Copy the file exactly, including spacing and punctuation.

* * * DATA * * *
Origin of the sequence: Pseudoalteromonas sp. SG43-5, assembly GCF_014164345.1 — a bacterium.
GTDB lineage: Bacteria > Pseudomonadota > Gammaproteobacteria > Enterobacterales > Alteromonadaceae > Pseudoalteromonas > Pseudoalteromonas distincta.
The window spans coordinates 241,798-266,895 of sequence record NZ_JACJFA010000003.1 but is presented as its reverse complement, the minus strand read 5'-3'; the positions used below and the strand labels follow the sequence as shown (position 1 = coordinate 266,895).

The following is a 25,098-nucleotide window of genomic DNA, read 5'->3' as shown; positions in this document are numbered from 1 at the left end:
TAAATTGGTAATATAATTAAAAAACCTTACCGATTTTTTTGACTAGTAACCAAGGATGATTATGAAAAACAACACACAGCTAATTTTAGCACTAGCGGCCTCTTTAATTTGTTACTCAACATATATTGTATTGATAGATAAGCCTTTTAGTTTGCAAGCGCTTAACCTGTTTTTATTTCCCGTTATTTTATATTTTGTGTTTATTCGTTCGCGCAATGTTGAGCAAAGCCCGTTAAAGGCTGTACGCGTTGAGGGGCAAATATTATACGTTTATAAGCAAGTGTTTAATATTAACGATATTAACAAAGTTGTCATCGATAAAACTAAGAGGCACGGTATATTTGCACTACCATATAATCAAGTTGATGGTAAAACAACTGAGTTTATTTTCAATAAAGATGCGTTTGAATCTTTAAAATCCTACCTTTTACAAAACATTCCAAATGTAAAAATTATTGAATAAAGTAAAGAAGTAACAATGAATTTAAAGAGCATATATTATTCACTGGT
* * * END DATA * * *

Origin of the sequence: Pseudoalteromonas sp. SG43-5, assembly GCF_014164345.1 — a bacterium.
GTDB lineage: Bacteria > Pseudomonadota > Gammaproteobacteria > Enterobacterales > Alteromonadaceae > Pseudoalteromonas > Pseudoalteromonas distincta.
The window spans coordinates 241,798-266,895 of sequence record NZ_JACJFA010000003.1 but is presented as its reverse complement, the minus strand read 5'-3'; the positions used below and the strand labels follow the sequence as shown (position 1 = coordinate 266,895).

The following is a 25,098-nucleotide window of genomic DNA, read 5'->3' as shown; positions in this document are numbered from 1 at the left end:
TAAATTGGTAATATAATTAAAAAACCTTACCGATTTTTTTGACTAGTAACCAAGGATGATTATGAAAAACAACACACAGCTAATTTTAGCACTAGCGGCCTCTTTAATTTGTTACTCAACATATATTGTATTGATAGATAAGCCTTTTAGTTTGCAAGCGCTTAACCTGTTTTTATTTCCCGTTATTTTATATTTTGTGTTTATTCGTTCGCGCAATGTTGAGCAAAGCCCGTTAAAGGCTGTACGCGTTGAGGGGCAAATATTATACGTTTATAAGCAAGTGTTTAATATTAACGATATTAACAAAGTTGTCATCGATAAAACTAAGAGGCACGGTATATTTGCACTACCATATAATCAAGTTGATGGTAAAACAACTGAGTTTATTTTCAATAAAGATGCGTTTGAATCTTTAAAATCCTACCTTTTACAAAACATTCCAAATGTAAAAATTATTGAATAAAGTAAAGAAGTAACAATGAATTTAAAGAGCATATATTATTCACTGGT